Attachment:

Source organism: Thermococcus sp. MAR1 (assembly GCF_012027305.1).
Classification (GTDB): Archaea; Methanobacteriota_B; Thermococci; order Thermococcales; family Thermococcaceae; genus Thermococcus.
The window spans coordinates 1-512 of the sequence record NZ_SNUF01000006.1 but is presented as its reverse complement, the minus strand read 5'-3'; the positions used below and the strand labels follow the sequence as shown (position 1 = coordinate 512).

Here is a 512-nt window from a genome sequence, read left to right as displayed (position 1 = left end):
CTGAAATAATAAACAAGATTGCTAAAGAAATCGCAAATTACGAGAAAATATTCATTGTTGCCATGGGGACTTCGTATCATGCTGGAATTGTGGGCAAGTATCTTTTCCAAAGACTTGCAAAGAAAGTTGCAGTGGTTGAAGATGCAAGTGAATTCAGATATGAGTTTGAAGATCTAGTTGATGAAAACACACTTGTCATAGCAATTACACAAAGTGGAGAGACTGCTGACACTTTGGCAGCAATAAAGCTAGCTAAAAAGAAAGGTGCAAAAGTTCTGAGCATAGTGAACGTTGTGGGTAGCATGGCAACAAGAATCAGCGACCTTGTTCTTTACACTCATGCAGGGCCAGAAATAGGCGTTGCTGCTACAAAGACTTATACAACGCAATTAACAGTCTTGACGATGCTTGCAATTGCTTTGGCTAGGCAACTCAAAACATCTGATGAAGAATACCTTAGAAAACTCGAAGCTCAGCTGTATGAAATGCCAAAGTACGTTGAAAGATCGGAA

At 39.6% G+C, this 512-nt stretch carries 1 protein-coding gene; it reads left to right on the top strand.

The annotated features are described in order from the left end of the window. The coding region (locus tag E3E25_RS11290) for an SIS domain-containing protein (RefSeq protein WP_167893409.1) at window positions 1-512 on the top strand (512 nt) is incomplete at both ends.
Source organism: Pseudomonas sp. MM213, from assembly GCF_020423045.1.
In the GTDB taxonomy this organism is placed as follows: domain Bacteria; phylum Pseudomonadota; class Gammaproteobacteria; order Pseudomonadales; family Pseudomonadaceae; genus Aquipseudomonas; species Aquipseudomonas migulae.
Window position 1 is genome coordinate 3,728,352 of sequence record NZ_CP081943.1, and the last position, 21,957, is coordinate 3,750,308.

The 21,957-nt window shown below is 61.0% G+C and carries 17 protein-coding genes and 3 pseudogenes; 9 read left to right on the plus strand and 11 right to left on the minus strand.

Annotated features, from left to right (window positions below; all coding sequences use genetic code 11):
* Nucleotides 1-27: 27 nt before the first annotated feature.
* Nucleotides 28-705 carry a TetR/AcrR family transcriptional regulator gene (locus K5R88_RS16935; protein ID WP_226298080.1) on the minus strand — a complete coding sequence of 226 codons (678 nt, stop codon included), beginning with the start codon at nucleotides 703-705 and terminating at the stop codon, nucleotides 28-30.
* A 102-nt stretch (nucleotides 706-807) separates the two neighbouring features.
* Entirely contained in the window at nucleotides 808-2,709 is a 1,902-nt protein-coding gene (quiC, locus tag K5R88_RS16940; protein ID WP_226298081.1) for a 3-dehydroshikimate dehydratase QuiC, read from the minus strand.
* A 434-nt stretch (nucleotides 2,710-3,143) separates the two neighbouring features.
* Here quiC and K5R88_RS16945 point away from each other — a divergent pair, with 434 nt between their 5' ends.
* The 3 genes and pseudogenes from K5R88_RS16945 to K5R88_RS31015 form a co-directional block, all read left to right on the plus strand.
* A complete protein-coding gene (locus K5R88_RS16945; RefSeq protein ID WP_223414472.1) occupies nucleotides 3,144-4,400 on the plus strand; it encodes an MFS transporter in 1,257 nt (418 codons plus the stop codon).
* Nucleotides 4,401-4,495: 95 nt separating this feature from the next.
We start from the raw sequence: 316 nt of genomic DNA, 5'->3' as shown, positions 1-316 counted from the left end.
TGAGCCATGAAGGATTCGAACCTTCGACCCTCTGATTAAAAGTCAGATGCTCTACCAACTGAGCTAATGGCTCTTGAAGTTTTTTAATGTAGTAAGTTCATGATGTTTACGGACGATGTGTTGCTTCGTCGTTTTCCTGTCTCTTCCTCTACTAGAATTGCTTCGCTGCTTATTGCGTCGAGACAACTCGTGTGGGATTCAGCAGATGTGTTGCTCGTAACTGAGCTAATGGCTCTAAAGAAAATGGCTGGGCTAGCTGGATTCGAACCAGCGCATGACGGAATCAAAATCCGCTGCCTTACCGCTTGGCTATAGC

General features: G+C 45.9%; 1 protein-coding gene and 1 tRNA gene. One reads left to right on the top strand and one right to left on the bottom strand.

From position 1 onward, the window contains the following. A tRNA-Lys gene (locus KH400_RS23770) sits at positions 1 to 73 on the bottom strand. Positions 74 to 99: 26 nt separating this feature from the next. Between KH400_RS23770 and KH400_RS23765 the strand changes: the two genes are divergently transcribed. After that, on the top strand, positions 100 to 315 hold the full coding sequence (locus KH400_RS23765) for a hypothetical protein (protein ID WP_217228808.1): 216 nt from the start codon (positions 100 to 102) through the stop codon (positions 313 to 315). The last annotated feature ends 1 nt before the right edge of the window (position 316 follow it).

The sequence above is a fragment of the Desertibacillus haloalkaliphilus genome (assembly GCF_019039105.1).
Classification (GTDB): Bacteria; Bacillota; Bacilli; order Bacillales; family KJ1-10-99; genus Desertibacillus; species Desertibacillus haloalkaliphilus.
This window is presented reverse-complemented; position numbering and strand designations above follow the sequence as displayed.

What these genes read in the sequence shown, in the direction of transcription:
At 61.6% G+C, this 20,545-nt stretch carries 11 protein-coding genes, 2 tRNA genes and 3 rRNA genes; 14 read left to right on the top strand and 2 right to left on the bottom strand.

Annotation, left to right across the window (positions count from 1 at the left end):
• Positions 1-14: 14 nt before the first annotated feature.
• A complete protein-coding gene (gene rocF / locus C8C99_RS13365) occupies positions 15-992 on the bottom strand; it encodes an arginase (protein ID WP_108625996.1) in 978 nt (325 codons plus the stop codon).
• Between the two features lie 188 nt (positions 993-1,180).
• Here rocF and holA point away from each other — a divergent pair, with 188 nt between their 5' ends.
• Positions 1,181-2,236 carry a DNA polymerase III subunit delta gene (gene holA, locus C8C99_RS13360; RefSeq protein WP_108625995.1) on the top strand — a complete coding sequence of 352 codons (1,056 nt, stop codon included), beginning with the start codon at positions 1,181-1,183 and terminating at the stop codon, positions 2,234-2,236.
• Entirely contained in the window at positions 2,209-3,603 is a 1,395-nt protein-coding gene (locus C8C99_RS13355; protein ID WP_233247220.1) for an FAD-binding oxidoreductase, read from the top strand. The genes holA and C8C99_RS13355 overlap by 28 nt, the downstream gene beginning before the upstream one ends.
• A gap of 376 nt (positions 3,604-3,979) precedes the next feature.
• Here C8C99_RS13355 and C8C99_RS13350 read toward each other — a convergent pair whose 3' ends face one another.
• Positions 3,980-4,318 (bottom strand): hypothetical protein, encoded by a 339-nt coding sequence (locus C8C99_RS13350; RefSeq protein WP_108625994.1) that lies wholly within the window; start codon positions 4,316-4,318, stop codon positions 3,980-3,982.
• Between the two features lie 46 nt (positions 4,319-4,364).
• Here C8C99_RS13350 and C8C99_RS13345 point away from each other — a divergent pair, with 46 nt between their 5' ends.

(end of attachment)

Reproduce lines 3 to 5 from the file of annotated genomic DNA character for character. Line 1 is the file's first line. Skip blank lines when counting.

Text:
The window spans coordinates 1-512 of the sequence record NZ_SNUF01000006.1 but is presented as its reverse complement, the minus strand read 5'-3'; the positions used below and the strand labels follow the sequence as shown (position 1 = coordinate 512).

Here is a 512-nt window from a genome sequence, read left to right as displayed (position 1 = left end):
CTGAAATAATAAACAAGATTGCTAAAGAAATCGCAAATTACGAGAAAATATTCATTGTTGCCATGGGGACTTCGTATCATGCTGGAATTGTGGGCAAGTATCTTTTCCAAAGACTTGCAAAGAAAGTTGCAGTGGTTGAAGATGCAAGTGAATTCAGATATGAGTTTGAAGATCTAGTTGATGAAAACACACTTGTCATAGCAATTACACAAAGTGGAGAGACTGCTGACACTTTGGCAGCAATAAAGCTAGCTAAAAAGAAAGGTGCAAAAGTTCTGAGCATAGTGAACGTTGTGGGTAGCATGGCAACAAGAATCAGCGACCTTGTTCTTTACACTCATGCAGGGCCAGAAATAGGCGTTGCTGCTACAAAGACTTATACAACGCAATTAACAGTCTTGACGATGCTTGCAATTGCTTTGGCTAGGCAACTCAAAACATCTGATGAAGAATACCTTAGAAAACTCGAAGCTCAGCTGTATGAAATGCCAAAGTACGTTGAAAGATCGGAA